The Image of oWomano in Turkish Political and Social Thought: On the Implications of Social Constructionism and Biological Essentialism


Ozman A.

TURKISH STUDIES, cilt.11, sa.3, ss.445-464, 2010 (SSCI İndekslerine Giren Dergi) identifier identifier

  • Yayın Türü: Makale / Tam Makale
  • Cilt numarası: 11 Konu: 3
  • Basım Tarihi: 2010
  • Doi Numarası: 10.1080/14683849.2010.506735
  • Dergi Adı: TURKISH STUDIES
  • Sayfa Sayıları: ss.445-464

Özet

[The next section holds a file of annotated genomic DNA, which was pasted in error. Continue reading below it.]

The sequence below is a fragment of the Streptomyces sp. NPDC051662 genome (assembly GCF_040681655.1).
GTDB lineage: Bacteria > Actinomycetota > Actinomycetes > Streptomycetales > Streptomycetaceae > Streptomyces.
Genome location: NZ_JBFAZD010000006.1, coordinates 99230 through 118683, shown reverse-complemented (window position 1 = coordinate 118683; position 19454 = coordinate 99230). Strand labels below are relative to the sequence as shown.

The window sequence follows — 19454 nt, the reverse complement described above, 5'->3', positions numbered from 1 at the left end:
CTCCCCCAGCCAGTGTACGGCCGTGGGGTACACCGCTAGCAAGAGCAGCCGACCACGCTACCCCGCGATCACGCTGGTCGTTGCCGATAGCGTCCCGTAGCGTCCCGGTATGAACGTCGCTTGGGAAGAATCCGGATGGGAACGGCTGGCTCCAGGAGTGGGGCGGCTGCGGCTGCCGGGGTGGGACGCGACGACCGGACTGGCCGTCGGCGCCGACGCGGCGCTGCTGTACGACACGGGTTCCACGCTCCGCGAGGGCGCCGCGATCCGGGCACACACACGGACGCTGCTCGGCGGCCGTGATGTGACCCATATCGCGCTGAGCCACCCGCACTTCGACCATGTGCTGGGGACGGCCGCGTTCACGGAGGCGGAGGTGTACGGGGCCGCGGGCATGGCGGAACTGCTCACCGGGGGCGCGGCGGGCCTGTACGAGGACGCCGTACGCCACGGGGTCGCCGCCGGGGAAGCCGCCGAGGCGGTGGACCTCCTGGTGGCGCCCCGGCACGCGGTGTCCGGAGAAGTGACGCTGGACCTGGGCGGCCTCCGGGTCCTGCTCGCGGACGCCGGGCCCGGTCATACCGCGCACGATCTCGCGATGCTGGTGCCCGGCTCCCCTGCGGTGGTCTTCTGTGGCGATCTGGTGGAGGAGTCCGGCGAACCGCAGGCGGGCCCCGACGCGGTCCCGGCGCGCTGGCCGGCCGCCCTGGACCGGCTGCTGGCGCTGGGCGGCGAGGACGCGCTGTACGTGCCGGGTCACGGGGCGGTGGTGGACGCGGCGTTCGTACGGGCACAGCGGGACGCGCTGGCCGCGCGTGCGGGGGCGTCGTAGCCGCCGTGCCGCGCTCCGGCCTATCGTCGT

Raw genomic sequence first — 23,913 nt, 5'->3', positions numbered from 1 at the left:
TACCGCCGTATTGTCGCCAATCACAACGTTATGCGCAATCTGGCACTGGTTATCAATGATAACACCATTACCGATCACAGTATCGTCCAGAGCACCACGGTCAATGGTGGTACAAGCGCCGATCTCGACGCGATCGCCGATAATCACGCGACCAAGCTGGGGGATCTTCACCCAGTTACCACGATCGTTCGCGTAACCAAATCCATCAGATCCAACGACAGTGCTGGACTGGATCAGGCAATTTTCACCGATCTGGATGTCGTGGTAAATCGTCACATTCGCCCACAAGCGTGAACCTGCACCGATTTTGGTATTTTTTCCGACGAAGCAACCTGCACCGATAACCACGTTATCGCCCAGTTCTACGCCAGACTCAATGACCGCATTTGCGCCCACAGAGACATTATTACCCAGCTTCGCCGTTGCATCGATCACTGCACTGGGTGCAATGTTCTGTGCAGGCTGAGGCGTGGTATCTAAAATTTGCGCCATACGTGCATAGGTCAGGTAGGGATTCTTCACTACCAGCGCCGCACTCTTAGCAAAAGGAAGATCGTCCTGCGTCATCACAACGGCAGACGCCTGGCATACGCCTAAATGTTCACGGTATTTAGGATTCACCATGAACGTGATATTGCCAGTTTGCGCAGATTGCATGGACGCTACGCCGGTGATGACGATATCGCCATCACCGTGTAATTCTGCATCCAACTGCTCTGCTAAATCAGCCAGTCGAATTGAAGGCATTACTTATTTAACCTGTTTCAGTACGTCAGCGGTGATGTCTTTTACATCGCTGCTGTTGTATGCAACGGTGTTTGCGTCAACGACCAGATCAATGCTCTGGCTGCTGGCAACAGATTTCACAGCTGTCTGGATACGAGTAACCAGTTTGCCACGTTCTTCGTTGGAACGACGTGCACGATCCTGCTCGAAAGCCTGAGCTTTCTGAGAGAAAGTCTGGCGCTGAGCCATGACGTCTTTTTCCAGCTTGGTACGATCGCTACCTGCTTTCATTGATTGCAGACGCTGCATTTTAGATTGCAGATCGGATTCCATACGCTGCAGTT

This article critically evaluates the writings of two well-known intellectuals, Ismayl Hakk Baltacolu (1886-1978) and Vala Nureddin (Va-Nu) (1901-1967), and seeks to assess the implications of social constructionism and biological essentialism for the formation of Republican woman's identity as presented in the works of these authors respectively. The central aim of the article is to reveal and re-appraise the patriarchal mentality underlying Turkish political and social thought by examining the connections between social constructionism and essentialism, as two main factors reinforcing gender inequality in the context of Turkish modernization and the nation-building process. Firstly, it is argued that the works of both authors reflect the dominant gender structure in Turkey, grounded on the subordinate position of women. Despite their divergent positions, neither of the authors provides openings for gender equality. Baltacolu advocates social constructionism emphasizing the socio-cultural at the expense of the natural during the identity formation process while Nureddin supports a biologically essentialist world view based on the oallottedo nature of the female. Baltacolu's social constructionism leads to gender (in)equality based on osameness,o within the contours of the public life whereas biological essentialism of Va-Nu, signifies an ontological rejection of gender equality. Secondly, it is argued that both of the authors adopt a functionalist perspective emphasizing the reproductive function of women for men, family and nation and approach the issue of woman's identity within framework of the tradition-modernity continuum.